Please Don’t Refer to My Caregivers As ‘Slaves’

Jamie-Lee Dwyer avatar

by Jamie-Lee Dwyer |

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through my eyes

When I was a little girl, I used to have this recurring fantasy every so often in which I was Queen of I don’t even know what, with all these helpers who did my bidding all day, every day. I loved this fantasy. Life was so much easier when I didn’t have to do anything for myself.

It’s almost like I jinxed myself, because fast-forward 20-odd years, and I need help doing a lot of my daily activities. And I hate it. It isn’t easy at all. It’s actually quite hard watching someone do the things that you used to be able to do. Especially when it’s for you.

Over the weekend, I had a family member refer to my caregivers as “slaves.” It was phrased to mean they would love to be me, ordering people around all the time. If ever you’ve had someone do any kind of physical activity on your behalf, you’ll know that everyone has their own way of doing things, and it’s not always exactly how you’d like it done. I have heard people refer to my caregivers as slaves before, and I find it so demeaning every single time. Not just for them, but for me, too.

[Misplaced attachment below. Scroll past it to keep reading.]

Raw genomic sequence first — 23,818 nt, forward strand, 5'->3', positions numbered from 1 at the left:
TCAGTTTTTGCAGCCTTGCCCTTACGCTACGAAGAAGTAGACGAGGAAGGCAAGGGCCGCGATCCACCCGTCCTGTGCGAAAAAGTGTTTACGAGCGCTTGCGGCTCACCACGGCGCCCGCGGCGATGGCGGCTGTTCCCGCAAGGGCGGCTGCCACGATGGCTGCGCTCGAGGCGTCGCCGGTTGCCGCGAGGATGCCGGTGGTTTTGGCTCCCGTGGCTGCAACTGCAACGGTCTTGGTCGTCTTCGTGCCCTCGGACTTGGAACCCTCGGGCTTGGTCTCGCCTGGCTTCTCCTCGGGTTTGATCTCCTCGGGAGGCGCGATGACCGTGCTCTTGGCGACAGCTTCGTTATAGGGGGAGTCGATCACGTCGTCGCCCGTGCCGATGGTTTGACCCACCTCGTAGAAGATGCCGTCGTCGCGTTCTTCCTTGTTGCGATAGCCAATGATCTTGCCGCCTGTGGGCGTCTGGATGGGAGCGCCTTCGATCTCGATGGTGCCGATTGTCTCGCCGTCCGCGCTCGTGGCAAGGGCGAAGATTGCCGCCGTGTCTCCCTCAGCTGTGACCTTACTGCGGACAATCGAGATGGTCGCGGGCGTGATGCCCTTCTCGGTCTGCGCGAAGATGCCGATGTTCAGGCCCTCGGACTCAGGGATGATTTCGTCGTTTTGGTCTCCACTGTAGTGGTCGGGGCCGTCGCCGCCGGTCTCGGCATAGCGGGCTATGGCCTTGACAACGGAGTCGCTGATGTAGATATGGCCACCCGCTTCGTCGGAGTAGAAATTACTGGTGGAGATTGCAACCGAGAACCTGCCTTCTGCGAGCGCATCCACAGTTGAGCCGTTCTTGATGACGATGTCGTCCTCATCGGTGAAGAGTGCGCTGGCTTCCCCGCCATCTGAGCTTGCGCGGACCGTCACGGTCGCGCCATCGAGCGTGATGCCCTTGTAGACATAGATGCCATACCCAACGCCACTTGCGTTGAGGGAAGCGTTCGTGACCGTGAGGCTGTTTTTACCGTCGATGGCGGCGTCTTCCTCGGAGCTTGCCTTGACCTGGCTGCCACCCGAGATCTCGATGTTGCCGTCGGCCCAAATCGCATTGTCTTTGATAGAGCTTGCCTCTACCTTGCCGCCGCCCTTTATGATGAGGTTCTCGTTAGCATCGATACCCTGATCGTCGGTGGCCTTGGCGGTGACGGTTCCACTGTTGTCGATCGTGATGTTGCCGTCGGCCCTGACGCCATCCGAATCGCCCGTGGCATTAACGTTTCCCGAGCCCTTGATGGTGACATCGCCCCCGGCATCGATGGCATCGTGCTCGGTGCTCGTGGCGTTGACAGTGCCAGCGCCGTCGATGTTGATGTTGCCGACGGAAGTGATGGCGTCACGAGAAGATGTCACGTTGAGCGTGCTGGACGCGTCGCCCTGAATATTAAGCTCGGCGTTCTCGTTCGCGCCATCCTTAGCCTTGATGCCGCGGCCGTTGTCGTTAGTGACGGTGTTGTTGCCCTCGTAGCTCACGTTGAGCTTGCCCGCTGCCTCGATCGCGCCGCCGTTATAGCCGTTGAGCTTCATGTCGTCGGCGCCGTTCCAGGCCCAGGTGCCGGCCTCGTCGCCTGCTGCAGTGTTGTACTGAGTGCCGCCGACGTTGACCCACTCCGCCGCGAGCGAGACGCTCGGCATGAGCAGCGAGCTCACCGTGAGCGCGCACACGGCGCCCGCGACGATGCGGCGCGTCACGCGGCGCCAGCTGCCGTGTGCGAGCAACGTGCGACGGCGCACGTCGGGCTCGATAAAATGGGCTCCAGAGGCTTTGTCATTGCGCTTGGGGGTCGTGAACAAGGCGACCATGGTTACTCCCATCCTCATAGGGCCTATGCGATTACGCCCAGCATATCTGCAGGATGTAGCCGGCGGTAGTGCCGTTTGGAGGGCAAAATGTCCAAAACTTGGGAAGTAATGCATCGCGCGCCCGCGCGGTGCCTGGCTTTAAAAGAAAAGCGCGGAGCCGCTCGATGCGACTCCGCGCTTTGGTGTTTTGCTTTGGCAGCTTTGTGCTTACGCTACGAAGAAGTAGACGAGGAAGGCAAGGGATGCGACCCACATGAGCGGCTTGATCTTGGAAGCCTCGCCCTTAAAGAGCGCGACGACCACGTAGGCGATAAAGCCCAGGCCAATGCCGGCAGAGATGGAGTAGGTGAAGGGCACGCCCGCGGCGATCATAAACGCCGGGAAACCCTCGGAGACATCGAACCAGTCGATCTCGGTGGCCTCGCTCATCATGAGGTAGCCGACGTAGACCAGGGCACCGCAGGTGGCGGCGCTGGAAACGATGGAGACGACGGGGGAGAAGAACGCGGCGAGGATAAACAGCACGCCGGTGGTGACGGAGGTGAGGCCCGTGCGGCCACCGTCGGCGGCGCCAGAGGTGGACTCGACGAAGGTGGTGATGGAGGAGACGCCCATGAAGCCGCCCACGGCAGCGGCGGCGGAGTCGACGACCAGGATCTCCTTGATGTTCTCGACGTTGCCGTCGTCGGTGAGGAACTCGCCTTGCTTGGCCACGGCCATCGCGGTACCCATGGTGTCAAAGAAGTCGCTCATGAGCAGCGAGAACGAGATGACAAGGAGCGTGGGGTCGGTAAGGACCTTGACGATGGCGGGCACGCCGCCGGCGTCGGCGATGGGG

I don’t want a slave, I don’t even want a carer (in social settings or in my home). But I know I need one to live my life to its fullest potential. I firmly believe that we individually control how much of an impact our disability plays in our life, no matter the severity of it. Disability affects everyone differently, and yet it should not define you as a person.

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People don’t always think before they speak, and even when they do quite often, they don’t think about everyone’s perspective. One of my earlier articles was about disability throughout history, in which the roots for perceptions of disability are briefly discussed, and we can see shifts in society’s attitude towards disability. Obviously, they weren’t overnight changes. But they were changes nevertheless.

This is why I write about disability rights. Not everyone thinks about how the other person feels, so we need to tell them. If someone says something that offends you, whether you’re in a wheelchair or not, you need to let them know. You don’t have to be rude about it, but you can’t expect people to always say the right thing, especially when they don’t know anything about your disability.

Mahatma Gandhi famously said, “Be the change you wish to see in the world.”


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